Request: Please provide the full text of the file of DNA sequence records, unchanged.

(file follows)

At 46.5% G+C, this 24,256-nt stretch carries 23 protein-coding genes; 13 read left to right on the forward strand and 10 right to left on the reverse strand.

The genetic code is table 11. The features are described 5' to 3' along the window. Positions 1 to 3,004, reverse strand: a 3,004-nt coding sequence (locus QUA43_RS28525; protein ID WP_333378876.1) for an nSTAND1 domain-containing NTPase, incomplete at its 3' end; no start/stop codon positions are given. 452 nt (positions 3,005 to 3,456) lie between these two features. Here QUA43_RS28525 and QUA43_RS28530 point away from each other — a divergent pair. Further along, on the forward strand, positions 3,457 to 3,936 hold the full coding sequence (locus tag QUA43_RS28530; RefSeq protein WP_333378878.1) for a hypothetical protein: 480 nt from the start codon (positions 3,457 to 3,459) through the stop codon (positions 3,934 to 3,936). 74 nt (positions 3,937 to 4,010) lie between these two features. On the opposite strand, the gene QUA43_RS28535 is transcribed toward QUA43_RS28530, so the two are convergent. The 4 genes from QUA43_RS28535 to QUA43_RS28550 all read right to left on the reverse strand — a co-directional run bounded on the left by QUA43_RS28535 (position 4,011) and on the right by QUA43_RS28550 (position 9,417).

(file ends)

At 46.5% G+C, this 24,256-nt stretch carries 23 protein-coding genes; 13 read left to right on the forward strand and 10 right to left on the reverse strand.

The genetic code is table 11. The features are described 5' to 3' along the window. Positions 1 to 3,004, reverse strand: a 3,004-nt coding sequence (locus QUA43_RS28525; protein ID WP_333378876.1) for an nSTAND1 domain-containing NTPase, incomplete at its 3' end; no start/stop codon positions are given. 452 nt (positions 3,005 to 3,456) lie between these two features. Here QUA43_RS28525 and QUA43_RS28530 point away from each other — a divergent pair. Further along, on the forward strand, positions 3,457 to 3,936 hold the full coding sequence (locus tag QUA43_RS28530; RefSeq protein WP_333378878.1) for a hypothetical protein: 480 nt from the start codon (positions 3,457 to 3,459) through the stop codon (positions 3,934 to 3,936). 74 nt (positions 3,937 to 4,010) lie between these two features. On the opposite strand, the gene QUA43_RS28535 is transcribed toward QUA43_RS28530, so the two are convergent. The 4 genes from QUA43_RS28535 to QUA43_RS28550 all read right to left on the reverse strand — a co-directional run bounded on the left by QUA43_RS28535 (position 4,011) and on the right by QUA43_RS28550 (position 9,417).